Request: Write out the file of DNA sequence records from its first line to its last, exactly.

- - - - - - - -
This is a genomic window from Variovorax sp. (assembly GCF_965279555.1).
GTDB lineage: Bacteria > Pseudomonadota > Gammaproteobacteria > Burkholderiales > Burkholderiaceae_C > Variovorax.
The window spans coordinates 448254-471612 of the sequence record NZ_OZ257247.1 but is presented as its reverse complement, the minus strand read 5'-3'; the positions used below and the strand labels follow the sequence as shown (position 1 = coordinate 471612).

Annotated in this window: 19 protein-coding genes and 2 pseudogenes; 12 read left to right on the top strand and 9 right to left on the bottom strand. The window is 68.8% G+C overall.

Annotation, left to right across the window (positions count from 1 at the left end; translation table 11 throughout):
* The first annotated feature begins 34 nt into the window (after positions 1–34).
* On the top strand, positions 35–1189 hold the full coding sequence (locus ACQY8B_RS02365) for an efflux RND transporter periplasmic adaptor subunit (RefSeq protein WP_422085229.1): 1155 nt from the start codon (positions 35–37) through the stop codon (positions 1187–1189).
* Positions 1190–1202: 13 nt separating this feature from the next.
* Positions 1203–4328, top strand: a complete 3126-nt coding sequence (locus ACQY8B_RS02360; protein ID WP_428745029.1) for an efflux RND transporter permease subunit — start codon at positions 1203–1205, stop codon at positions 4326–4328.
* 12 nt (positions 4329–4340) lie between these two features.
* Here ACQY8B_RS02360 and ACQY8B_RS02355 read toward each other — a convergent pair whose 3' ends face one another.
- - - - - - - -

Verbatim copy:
This is a genomic window from Variovorax sp. (assembly GCF_965279555.1).
GTDB lineage: Bacteria > Pseudomonadota > Gammaproteobacteria > Burkholderiales > Burkholderiaceae_C > Variovorax.
The window spans coordinates 448254-471612 of the sequence record NZ_OZ257247.1 but is presented as its reverse complement, the minus strand read 5'-3'; the positions used below and the strand labels follow the sequence as shown (position 1 = coordinate 471612).

Annotated in this window: 19 protein-coding genes and 2 pseudogenes; 12 read left to right on the top strand and 9 right to left on the bottom strand. The window is 68.8% G+C overall.

Annotation, left to right across the window (positions count from 1 at the left end; translation table 11 throughout):
* The first annotated feature begins 34 nt into the window (after positions 1–34).
* On the top strand, positions 35–1189 hold the full coding sequence (locus ACQY8B_RS02365) for an efflux RND transporter periplasmic adaptor subunit (RefSeq protein WP_422085229.1): 1155 nt from the start codon (positions 35–37) through the stop codon (positions 1187–1189).
* Positions 1190–1202: 13 nt separating this feature from the next.
* Positions 1203–4328, top strand: a complete 3126-nt coding sequence (locus ACQY8B_RS02360; protein ID WP_428745029.1) for an efflux RND transporter permease subunit — start codon at positions 1203–1205, stop codon at positions 4326–4328.
* 12 nt (positions 4329–4340) lie between these two features.
* Here ACQY8B_RS02360 and ACQY8B_RS02355 read toward each other — a convergent pair whose 3' ends face one another.